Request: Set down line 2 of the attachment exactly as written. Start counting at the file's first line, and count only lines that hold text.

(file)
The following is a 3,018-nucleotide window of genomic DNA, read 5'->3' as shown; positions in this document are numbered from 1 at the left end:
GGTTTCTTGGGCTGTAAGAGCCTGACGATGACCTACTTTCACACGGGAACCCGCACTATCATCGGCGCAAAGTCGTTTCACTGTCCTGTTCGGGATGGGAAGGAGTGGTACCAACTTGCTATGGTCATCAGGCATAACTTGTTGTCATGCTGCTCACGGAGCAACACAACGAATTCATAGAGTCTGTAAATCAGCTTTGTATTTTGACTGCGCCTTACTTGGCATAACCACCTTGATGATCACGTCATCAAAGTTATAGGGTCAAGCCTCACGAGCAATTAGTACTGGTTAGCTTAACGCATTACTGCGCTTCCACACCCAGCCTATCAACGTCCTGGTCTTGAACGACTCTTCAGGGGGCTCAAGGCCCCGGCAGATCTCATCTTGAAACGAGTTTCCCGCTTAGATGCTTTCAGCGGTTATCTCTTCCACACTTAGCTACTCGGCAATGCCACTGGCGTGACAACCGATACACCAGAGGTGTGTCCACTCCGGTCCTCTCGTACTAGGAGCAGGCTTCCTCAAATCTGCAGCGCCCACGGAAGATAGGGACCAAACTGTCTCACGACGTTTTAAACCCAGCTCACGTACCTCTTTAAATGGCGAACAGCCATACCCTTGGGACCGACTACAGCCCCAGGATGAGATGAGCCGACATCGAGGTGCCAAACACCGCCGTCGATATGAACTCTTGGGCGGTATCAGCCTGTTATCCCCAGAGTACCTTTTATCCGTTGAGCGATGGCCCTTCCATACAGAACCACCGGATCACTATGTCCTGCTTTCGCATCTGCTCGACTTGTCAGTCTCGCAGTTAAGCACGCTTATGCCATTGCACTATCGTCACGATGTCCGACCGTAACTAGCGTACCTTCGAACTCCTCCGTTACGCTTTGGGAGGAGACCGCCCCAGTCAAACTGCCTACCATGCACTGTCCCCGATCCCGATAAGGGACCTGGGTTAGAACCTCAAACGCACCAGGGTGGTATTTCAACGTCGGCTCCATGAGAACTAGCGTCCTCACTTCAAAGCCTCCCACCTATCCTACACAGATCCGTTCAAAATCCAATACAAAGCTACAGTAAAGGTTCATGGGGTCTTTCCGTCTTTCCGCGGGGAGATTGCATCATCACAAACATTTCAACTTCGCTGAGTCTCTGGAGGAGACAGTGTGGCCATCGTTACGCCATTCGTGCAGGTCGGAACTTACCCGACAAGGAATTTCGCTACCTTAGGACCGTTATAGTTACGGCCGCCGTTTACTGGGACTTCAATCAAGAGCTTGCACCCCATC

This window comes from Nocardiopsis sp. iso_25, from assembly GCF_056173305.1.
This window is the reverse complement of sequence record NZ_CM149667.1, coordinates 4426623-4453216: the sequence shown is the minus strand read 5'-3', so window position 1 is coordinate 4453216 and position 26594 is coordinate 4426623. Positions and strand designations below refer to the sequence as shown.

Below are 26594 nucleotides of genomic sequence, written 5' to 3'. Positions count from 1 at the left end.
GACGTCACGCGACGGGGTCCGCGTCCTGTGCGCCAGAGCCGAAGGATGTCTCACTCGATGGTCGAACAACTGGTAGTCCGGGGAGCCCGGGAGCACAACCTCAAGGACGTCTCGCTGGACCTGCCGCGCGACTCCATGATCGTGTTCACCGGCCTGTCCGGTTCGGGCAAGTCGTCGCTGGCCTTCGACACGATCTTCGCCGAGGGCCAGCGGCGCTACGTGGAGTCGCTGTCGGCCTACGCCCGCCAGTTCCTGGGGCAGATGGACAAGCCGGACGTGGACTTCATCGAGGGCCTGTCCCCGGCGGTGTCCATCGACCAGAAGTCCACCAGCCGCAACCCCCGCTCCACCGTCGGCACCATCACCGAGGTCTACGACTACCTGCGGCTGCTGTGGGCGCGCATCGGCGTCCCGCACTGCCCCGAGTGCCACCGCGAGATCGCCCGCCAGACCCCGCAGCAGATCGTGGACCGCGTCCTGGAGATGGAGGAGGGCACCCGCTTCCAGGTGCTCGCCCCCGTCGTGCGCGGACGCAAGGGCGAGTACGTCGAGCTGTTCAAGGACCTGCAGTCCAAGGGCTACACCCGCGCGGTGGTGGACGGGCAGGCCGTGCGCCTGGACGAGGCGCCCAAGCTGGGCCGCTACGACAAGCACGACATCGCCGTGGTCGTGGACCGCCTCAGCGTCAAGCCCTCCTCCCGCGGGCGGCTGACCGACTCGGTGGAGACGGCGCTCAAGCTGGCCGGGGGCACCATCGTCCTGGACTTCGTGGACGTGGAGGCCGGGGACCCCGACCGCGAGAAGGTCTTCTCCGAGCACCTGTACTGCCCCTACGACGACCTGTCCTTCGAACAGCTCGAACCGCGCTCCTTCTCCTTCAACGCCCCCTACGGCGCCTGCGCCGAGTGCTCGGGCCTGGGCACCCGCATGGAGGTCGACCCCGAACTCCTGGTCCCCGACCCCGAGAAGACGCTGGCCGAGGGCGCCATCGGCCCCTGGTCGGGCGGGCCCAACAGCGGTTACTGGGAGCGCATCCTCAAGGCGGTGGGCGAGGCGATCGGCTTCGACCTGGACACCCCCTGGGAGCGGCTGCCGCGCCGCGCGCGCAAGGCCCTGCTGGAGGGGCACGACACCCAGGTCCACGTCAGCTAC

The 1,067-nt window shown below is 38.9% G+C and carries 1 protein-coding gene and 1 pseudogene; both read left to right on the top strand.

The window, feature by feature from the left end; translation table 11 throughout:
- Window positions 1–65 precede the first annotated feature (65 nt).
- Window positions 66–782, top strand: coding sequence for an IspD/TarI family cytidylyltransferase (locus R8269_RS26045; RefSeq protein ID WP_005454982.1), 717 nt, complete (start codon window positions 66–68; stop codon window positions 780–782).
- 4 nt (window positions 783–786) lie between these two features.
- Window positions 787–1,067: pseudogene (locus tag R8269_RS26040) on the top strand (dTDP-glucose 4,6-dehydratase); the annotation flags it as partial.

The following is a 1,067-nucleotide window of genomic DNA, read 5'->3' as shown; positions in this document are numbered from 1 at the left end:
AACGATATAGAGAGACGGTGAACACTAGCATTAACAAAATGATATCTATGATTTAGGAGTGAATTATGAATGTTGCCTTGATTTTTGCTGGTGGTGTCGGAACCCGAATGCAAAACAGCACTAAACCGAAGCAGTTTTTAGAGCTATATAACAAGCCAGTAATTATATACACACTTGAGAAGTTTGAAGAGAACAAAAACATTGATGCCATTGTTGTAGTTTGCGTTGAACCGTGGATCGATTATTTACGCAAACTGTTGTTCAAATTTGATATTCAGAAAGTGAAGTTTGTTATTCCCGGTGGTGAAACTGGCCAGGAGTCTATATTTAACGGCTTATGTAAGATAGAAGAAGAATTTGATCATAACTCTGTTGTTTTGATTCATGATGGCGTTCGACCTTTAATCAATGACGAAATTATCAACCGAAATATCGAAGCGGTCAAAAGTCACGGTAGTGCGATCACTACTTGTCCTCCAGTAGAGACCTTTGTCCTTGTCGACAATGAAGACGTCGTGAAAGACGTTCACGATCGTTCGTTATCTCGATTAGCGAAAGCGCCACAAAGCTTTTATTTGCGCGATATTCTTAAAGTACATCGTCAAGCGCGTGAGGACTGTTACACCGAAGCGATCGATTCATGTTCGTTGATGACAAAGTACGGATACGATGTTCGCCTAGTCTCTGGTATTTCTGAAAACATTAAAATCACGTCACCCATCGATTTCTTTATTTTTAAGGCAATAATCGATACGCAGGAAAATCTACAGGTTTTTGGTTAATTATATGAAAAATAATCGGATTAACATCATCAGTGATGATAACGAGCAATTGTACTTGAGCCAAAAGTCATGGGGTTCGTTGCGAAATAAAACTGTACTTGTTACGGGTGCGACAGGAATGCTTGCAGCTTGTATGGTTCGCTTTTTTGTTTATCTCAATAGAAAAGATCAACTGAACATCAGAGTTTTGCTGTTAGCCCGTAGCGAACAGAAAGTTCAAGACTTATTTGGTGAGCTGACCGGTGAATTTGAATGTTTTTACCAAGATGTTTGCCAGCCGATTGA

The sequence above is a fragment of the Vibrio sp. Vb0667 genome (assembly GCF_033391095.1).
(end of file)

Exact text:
GGTTTCTTGGGCTGTAAGAGCCTGACGATGACCTACTTTCACACGGGAACCCGCACTATCATCGGCGCAAAGTCGTTTCACTGTCCTGTTCGGGATGGGAAGGAGTGGTACCAACTTGCTATGGTCATCAGGCATAACTTGTTGTCATGCTGCTCACGGAGCAACACAACGAATTCATAGAGTCTGTAAATCAGCTTTGTATTTTGACTGCGCCTTACTTGGCATAACCACCTTGATGATCACGTCATCAAAGTTATAGGGTCAAGCCTCACGAGCAATTAGTACTGGTTAGCTTAACGCATTACTGCGCTTCCACACCCAGCCTATCAACGTCCTGGTCTTGAACGACTCTTCAGGGGGCTCAAGGCCCCGGCAGATCTCATCTTGAAACGAGTTTCCCGCTTAGATGCTTTCAGCGGTTATCTCTTCCACACTTAGCTACTCGGCAATGCCACTGGCGTGACAACCGATACACCAGAGGTGTGTCCACTCCGGTCCTCTCGTACTAGGAGCAGGCTTCCTCAAATCTGCAGCGCCCACGGAAGATAGGGACCAAACTGTCTCACGACGTTTTAAACCCAGCTCACGTACCTCTTTAAATGGCGAACAGCCATACCCTTGGGACCGACTACAGCCCCAGGATGAGATGAGCCGACATCGAGGTGCCAAACACCGCCGTCGATATGAACTCTTGGGCGGTATCAGCCTGTTATCCCCAGAGTACCTTTTATCCGTTGAGCGATGGCCCTTCCATACAGAACCACCGGATCACTATGTCCTGCTTTCGCATCTGCTCGACTTGTCAGTCTCGCAGTTAAGCACGCTTATGCCATTGCACTATCGTCACGATGTCCGACCGTAACTAGCGTACCTTCGAACTCCTCCGTTACGCTTTGGGAGGAGACCGCCCCAGTCAAACTGCCTACCATGCACTGTCCCCGATCCCGATAAGGGACCTGGGTTAGAACCTCAAACGCACCAGGGTGGTATTTCAACGTCGGCTCCATGAGAACTAGCGTCCTCACTTCAAAGCCTCCCACCTATCCTACACAGATCCGTTCAAAATCCAATACAAAGCTACAGTAAAGGTTCATGGGGTCTTTCCGTCTTTCCGCGGGGAGATTGCATCATCACAAACATTTCAACTTCGCTGAGTCTCTGGAGGAGACAGTGTGGCCATCGTTACGCCATTCGTGCAGGTCGGAACTTACCCGACAAGGAATTTCGCTACCTTAGGACCGTTATAGTTACGGCCGCCGTTTACTGGGACTTCAATCAAGAGCTTGCACCCCATC